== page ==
And yes, that is ONE leaf in the picture!
Oklahoma weather is hard on trees, ice coating the branches, fifty mile per hour sustained wind speed, tornadoes, two blizzards in as many weeks, not to mention the heat and drought. Having so few branches makes the tree very resistant to storm damage. It has no "sails" to catch the wind and the branches it has are extra stout.
Also, the winter is friendly to the trees appearance. Without all of the spindly outer twigs, the tree does not look so bare and makes for a striking and solid look.
Notice the guy in blue to the left of the tree!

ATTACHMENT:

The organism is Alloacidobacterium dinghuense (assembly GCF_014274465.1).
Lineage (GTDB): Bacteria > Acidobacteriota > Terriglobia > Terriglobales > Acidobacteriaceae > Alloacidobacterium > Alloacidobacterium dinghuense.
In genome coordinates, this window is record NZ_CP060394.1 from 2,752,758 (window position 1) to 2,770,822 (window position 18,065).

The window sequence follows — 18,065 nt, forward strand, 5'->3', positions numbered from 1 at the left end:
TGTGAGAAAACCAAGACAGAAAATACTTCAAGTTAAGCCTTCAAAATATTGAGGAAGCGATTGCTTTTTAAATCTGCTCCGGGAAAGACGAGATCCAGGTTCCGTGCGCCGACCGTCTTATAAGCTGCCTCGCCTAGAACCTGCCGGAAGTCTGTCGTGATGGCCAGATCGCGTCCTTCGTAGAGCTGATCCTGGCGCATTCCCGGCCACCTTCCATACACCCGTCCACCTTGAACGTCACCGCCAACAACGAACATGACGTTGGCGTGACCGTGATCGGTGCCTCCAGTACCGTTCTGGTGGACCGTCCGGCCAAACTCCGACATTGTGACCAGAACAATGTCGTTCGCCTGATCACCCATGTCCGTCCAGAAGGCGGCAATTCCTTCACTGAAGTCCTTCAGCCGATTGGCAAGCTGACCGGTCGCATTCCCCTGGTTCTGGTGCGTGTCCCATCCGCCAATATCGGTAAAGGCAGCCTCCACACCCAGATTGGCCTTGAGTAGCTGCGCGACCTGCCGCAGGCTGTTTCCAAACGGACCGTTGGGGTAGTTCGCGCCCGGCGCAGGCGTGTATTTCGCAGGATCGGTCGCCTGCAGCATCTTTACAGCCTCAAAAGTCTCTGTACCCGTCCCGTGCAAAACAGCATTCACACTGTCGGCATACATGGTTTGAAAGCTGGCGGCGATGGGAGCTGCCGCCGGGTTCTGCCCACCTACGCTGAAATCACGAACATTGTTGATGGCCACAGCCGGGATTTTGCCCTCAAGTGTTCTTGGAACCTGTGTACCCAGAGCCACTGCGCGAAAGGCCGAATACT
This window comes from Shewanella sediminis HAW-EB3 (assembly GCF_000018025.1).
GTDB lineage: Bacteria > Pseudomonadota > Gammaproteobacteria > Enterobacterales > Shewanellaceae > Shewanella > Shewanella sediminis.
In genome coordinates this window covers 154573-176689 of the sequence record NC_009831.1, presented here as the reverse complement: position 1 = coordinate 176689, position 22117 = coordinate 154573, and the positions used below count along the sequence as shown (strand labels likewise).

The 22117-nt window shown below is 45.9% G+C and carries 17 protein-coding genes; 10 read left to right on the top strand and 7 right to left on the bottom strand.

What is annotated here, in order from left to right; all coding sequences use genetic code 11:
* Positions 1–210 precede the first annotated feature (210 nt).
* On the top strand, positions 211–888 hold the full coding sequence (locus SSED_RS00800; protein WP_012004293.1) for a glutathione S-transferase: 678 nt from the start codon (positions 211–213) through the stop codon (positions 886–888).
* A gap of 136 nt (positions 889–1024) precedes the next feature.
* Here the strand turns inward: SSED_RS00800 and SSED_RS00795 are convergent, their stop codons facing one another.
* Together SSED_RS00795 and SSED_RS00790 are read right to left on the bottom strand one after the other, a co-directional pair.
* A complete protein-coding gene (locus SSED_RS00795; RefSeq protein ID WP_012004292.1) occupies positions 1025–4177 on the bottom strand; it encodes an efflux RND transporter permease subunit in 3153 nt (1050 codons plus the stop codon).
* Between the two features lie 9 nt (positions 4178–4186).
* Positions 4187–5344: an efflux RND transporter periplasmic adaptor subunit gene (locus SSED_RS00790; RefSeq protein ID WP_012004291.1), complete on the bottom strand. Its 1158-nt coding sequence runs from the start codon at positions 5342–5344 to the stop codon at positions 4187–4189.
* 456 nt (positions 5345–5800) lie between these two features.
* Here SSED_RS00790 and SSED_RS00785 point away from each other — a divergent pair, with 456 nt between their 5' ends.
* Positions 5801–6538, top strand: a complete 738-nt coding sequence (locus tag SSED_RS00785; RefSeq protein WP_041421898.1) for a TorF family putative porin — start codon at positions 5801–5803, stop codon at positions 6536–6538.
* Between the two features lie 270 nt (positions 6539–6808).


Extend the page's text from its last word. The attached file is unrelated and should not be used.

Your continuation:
This in one of the most versatile trees I know about, it will grow well in every state and into Canada and Mexico. It thrives in moist rich soil but it also does well in the hot, dry, clay-pit that is central Oklahoma. Roots are not a problem, it makes a great street tree provided enough over head room is given. Regularly 70-80 feet tall and 50 feet wide with the potential for larger, they need room (but just a little!). Stately Manor is a "dwarf" male(seedless) variety at only 50' tall by 20' wide.
Water heavily the first couple years and you will have a extremely drought resistant specimen that will only require water in the driest of summers. Pruning is unnecessary if planting location was wise. Buy in winter so you know what your getting (male or female). Both are needed to seed but close proximity is not necessary. Pick one without many branches below seven feet or so; they are only going to get larger and you don't want to have to duck do you?